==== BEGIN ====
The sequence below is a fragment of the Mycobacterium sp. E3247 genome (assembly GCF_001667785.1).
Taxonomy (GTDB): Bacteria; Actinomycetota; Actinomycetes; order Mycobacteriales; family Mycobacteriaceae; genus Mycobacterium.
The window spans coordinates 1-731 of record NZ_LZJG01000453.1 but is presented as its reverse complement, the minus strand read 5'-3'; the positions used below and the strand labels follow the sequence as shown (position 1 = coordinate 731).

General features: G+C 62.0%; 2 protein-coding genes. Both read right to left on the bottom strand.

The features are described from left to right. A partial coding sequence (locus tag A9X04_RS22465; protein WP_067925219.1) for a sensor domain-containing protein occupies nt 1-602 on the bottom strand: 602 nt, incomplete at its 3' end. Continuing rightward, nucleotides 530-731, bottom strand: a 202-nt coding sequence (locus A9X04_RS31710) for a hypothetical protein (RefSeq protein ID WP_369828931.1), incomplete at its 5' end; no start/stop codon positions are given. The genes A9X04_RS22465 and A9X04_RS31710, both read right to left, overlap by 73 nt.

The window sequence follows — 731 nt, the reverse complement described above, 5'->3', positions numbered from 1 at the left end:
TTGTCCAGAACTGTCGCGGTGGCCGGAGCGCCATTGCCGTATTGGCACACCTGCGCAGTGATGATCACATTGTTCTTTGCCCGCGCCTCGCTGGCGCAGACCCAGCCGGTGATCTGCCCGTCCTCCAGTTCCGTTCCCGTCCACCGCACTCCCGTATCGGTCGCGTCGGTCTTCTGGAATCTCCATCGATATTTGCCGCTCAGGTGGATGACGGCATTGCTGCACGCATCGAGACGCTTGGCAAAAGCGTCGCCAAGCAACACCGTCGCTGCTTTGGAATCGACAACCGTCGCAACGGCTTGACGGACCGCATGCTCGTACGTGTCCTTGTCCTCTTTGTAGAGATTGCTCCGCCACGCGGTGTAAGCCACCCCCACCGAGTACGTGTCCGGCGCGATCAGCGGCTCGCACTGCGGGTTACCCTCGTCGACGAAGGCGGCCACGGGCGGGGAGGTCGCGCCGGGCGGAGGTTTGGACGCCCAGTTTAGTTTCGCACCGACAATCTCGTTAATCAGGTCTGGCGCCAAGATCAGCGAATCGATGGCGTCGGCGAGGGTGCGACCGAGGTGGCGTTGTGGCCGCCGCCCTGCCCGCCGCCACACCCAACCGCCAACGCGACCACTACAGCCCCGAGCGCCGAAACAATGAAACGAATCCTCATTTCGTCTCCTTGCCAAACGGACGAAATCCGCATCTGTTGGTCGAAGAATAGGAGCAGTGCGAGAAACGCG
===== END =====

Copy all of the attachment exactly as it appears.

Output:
The sequence below is a fragment of the Mycobacterium sp. E3247 genome (assembly GCF_001667785.1).
Taxonomy (GTDB): Bacteria; Actinomycetota; Actinomycetes; order Mycobacteriales; family Mycobacteriaceae; genus Mycobacterium.
The window spans coordinates 1-731 of record NZ_LZJG01000453.1 but is presented as its reverse complement, the minus strand read 5'-3'; the positions used below and the strand labels follow the sequence as shown (position 1 = coordinate 731).

General features: G+C 62.0%; 2 protein-coding genes. Both read right to left on the bottom strand.

The features are described from left to right. A partial coding sequence (locus tag A9X04_RS22465; protein WP_067925219.1) for a sensor domain-containing protein occupies nt 1-602 on the bottom strand: 602 nt, incomplete at its 3' end. Continuing rightward, nucleotides 530-731, bottom strand: a 202-nt coding sequence (locus A9X04_RS31710) for a hypothetical protein (RefSeq protein ID WP_369828931.1), incomplete at its 5' end; no start/stop codon positions are given. The genes A9X04_RS22465 and A9X04_RS31710, both read right to left, overlap by 73 nt.

The window sequence follows — 731 nt, the reverse complement described above, 5'->3', positions numbered from 1 at the left end:
TTGTCCAGAACTGTCGCGGTGGCCGGAGCGCCATTGCCGTATTGGCACACCTGCGCAGTGATGATCACATTGTTCTTTGCCCGCGCCTCGCTGGCGCAGACCCAGCCGGTGATCTGCCCGTCCTCCAGTTCCGTTCCCGTCCACCGCACTCCCGTATCGGTCGCGTCGGTCTTCTGGAATCTCCATCGATATTTGCCGCTCAGGTGGATGACGGCATTGCTGCACGCATCGAGACGCTTGGCAAAAGCGTCGCCAAGCAACACCGTCGCTGCTTTGGAATCGACAACCGTCGCAACGGCTTGACGGACCGCATGCTCGTACGTGTCCTTGTCCTCTTTGTAGAGATTGCTCCGCCACGCGGTGTAAGCCACCCCCACCGAGTACGTGTCCGGCGCGATCAGCGGCTCGCACTGCGGGTTACCCTCGTCGACGAAGGCGGCCACGGGCGGGGAGGTCGCGCCGGGCGGAGGTTTGGACGCCCAGTTTAGTTTCGCACCGACAATCTCGTTAATCAGGTCTGGCGCCAAGATCAGCGAATCGATGGCGTCGGCGAGGGTGCGACCGAGGTGGCGTTGTGGCCGCCGCCCTGCCCGCCGCCACACCCAACCGCCAACGCGACCACTACAGCCCCGAGCGCCGAAACAATGAAACGAATCCTCATTTCGTCTCCTTGCCAAACGGACGAAATCCGCATCTGTTGGTCGAAGAATAGGAGCAGTGCGAGAAACGCG